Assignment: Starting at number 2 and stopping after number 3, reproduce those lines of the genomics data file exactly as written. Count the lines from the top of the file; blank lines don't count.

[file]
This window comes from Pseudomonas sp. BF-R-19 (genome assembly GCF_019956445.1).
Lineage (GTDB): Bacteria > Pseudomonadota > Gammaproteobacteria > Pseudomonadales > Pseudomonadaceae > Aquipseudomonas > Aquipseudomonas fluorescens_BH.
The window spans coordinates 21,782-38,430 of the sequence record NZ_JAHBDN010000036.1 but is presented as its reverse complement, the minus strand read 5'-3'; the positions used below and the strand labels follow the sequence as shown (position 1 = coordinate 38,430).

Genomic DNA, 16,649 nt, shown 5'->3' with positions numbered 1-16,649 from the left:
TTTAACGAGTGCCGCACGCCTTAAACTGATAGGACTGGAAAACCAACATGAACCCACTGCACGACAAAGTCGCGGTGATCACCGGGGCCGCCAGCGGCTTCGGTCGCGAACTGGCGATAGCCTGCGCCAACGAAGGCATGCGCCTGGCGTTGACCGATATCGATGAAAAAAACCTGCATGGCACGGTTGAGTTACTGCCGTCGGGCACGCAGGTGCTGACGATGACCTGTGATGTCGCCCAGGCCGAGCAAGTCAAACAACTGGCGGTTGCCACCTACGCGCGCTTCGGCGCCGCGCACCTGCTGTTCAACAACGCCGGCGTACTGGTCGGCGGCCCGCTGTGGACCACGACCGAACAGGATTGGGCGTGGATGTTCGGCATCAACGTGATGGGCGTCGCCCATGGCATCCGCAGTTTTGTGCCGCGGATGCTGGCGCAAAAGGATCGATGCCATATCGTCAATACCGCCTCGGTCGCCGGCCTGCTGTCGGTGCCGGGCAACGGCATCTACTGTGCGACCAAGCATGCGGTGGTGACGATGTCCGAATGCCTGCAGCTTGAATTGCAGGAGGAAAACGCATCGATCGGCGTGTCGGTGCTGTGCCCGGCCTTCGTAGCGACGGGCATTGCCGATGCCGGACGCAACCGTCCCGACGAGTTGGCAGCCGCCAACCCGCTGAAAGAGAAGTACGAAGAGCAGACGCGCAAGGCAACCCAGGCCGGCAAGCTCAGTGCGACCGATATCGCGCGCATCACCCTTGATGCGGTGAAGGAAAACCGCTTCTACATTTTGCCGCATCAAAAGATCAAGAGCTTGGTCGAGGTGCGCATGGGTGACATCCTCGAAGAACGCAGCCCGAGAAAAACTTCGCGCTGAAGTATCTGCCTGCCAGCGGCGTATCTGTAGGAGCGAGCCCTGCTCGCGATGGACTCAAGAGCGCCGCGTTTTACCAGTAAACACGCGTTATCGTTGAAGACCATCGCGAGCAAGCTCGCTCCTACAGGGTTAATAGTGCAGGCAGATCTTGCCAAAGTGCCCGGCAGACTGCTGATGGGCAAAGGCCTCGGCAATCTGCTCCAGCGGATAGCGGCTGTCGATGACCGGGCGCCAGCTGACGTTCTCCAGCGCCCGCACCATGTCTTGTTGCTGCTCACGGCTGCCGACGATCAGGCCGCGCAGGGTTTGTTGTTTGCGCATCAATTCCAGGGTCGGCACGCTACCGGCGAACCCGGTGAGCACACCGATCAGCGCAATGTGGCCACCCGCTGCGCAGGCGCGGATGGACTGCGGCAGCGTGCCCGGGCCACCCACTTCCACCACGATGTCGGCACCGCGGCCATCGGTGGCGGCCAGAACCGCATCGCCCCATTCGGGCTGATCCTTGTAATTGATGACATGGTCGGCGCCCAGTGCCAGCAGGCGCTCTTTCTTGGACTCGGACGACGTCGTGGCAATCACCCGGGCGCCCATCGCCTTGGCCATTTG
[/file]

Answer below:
Lineage (GTDB): Bacteria > Pseudomonadota > Gammaproteobacteria > Pseudomonadales > Pseudomonadaceae > Aquipseudomonas > Aquipseudomonas fluorescens_BH.
The window spans coordinates 21,782-38,430 of the sequence record NZ_JAHBDN010000036.1 but is presented as its reverse complement, the minus strand read 5'-3'; the positions used below and the strand labels follow the sequence as shown (position 1 = coordinate 38,430).